Cancer is caused by uncontrolled and purposeless growth of cells in the body. Other terms for cancer are malignancy, tumor and neoplasia. Cancer can arise from any tissue in the body so there are many types of cancer.
Some forms of cancer have the ability to spread to other sites in the body which are often far from the original site. This happens when cancer cells enter the blood or lymph vessels and are then carried to other organs. Cancers with this type of behavior are considered malignant. Often, it is the spread of a cancer that causes the greatest problems. When a cancer has spread in this fashion, it is said to have metastasized. Some cancers lack the ability to metastasize, but may cause significant damage due to growth and invasion into local tissues. Tumors that do not metastasize and are not invasive are considered benign. Tumor is a general term for cancer whether it is benign (“good cancer”) or malignant (“bad cancer”). Oncology is the branch of medicine dedicated to the study of cancer, and the people treating your pet at WSU are Oncologists and Oncology nurses.
Tumor Evaluation (Work-up): Tumor Staging
The first task for the veterinarian is to determine the extent of the tumor which is a process called tumor staging. Staging information is vital for several reasons including:
1. determination of your pet’s prognosis (i.e., the expected outcome for your pet from the illness) and,
2. formulation of a plan for treatment.
To gather information that can help to determine the extent of the cancer, your veterinarian will need to evaluate your pet by several methods. These usually include blood tests (e.g., blood count, chemistry profile), urinalysis, radiographs (x-rays), tissue aspirate (a sample taken with a fine needle) and biopsy. Tests which your veterinarian may have performed might be repeated at WSU due to the changing nature of your pet’s illness. In addition, as indicated for specific patients, other testing procedures may include: ultrasound, specialized radiologic studies (e.g., CT scan, dye contrast studies), bone marrow aspirate, lymph node aspirate, endoscopy (direct examination of the stomach, colon or bronchi with a specialized scope), and immunologic studies. It is important to note that medicine is not an exact science and despite these staging procedures, it is still possible to fail to recognize small sites of tumor or the presence of tumor in organs that are difficult to study.
Once the tumor staging has been completed, your veterinarian will better be able to discuss treatment options for your pet. The goal of such therapy will also be discussed. Tumors that have metastasized extensively are usually not curable. Therefore, the objective of therapy for these animals is palliation (i.e., afford relief of signs without providing cure, and possibly, prolong life). Localized tumors that are not deeply invasive have the best chance to be cured.
There are several types of therapy used to treat cancer in dogs and cats at WSU. These include surgery, chemotherapy, radiation therapy, and immunotherapy. For some tumors, treatment will consist of a single type of therapy, while combination therapy may be recommended for other types of cancer or for animals with a more advanced stage of disease. On occasion, due to the rarity of a particular tumor, a precise treatment recommendation may not be known. In an effort to test newer (and hopefully more effective) forms of therapy, you may be asked to enroll your pet in an investigative clinical trial. The purpose of such a trial is to learn more about the specific type of treatment (that may be of value to humans and other pets with cancer) as well as hopefully providing a benefit to your pet. Only pet owners of animals with tumors for which there is no effective treatment, or tumors that have not responded to conventional treatment will be offered investigative therapy for their pets.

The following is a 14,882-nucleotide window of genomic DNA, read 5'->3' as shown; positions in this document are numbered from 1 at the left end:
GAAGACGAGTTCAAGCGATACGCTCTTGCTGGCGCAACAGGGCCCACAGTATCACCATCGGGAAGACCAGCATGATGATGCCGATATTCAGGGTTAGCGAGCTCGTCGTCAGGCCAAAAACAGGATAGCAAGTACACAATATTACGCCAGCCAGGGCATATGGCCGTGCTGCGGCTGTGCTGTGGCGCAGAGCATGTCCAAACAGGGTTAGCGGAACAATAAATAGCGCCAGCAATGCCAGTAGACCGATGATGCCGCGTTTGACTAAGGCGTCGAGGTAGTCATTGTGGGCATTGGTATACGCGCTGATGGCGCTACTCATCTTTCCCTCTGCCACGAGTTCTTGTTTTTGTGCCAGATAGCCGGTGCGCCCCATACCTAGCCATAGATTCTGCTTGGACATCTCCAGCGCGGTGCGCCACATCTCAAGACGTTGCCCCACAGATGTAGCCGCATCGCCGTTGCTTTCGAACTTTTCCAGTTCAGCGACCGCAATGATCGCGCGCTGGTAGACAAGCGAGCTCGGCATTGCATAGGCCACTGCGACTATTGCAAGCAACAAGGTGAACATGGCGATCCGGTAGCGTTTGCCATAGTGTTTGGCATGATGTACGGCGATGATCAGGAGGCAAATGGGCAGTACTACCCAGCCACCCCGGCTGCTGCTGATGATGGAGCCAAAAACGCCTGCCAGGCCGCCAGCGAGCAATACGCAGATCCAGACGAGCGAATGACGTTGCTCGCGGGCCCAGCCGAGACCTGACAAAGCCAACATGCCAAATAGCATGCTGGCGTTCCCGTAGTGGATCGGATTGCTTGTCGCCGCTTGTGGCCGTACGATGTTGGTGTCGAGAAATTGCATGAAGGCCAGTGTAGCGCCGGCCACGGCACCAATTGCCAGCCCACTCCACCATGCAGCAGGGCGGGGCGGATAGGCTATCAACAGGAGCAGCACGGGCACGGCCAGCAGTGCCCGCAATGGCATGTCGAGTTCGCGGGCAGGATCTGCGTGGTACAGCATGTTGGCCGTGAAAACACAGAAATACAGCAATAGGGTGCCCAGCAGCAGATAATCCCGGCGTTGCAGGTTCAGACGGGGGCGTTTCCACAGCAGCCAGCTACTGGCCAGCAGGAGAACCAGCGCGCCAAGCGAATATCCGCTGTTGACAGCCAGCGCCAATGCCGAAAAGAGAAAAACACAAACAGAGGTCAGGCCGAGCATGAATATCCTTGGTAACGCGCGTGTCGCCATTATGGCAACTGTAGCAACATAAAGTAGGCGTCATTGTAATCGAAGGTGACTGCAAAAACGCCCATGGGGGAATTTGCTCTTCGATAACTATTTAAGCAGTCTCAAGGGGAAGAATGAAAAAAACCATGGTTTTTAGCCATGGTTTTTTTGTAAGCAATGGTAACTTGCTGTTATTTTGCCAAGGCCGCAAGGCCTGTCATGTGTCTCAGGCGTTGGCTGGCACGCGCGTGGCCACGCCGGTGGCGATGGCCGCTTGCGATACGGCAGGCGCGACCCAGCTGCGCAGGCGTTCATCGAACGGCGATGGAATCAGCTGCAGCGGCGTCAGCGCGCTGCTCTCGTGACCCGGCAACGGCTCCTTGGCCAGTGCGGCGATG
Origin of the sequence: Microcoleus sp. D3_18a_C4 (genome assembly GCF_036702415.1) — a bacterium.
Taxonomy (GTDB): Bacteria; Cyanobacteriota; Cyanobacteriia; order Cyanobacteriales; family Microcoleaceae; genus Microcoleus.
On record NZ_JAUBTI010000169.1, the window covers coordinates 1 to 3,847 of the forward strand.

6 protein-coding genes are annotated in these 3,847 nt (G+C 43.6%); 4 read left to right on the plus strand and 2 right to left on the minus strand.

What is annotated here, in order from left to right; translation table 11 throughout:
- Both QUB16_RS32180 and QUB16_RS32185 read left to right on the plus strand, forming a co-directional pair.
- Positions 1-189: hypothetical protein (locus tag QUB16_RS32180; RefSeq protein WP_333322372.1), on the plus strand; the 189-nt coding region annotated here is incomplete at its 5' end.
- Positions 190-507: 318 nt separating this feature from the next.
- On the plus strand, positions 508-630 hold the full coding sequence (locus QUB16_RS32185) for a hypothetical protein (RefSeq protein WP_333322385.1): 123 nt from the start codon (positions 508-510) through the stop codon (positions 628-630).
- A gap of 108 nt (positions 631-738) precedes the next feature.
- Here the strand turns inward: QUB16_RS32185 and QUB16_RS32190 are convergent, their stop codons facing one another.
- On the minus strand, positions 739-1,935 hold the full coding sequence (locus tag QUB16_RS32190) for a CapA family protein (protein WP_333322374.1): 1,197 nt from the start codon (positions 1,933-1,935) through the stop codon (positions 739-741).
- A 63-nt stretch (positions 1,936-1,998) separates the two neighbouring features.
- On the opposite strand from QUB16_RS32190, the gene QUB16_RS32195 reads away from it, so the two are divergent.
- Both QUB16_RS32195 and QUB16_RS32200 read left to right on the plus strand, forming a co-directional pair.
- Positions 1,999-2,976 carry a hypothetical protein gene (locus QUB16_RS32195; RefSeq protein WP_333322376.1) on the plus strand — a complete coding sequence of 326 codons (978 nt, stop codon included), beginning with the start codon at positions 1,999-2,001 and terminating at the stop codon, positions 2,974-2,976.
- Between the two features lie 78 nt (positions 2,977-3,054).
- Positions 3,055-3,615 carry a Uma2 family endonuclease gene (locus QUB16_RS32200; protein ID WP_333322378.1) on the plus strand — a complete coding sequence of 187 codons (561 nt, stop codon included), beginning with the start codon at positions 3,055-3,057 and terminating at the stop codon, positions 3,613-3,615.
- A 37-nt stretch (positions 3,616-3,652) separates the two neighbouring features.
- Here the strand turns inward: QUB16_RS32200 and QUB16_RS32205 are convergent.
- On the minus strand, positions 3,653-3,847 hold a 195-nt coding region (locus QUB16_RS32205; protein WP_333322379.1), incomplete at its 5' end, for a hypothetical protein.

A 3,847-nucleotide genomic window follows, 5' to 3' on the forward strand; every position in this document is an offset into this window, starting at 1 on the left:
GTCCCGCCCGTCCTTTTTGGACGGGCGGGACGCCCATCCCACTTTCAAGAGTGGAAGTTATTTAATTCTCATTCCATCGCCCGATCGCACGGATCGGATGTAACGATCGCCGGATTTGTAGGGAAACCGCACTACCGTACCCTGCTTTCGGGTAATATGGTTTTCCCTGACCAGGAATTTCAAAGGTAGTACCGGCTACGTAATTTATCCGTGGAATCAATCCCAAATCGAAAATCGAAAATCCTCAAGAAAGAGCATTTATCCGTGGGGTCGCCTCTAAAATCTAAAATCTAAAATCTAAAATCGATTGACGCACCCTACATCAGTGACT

Should You Treat Your Pet?
Treating animals with cancer is not appropriate for every pet owner. It takes a strong commitment on the part of the owner. Therapy requires frequent trips to the veterinary hospital and can be expensive. For some forms of cancer treatment, once begun treatment is never stopped during the animal’s life although the frequency of these treatments can be decreased. Your veterinarian cannot do it alone since treating pets with cancer is truly a team effort and the pet owner is on the team. It is important for you to present your pet for treatment precisely when requested to do so by your veterinarian since the timing of cancer therapy is critical for obtaining an optimal outcome. In addition, medicines to be given to your pet at home should be administered by you exactly as instructed by your oncologist. Any abnormalities or problems you encounter should be reported to your regular veterinarian or oncologist promptly. Always feel free to ask questions and communicate with us.
Keep in mind your veterinarian is as concerned about the quality of your pet’s life as you are. The goal of the therapy is to keep your pet happy and minimize discomfort. Although some animals may experience transient discomfort from therapy, treatment of most pets with cancer can be accomplished without major distress or detraction from your pet’s enjoyment of life. Just because an animal has been diagnosed with cancer does not mean its life is immediately over. Your commitment to your pet and your veterinarians dedication to providing state-of-the-art care will work together to keep your pet as happy as possible.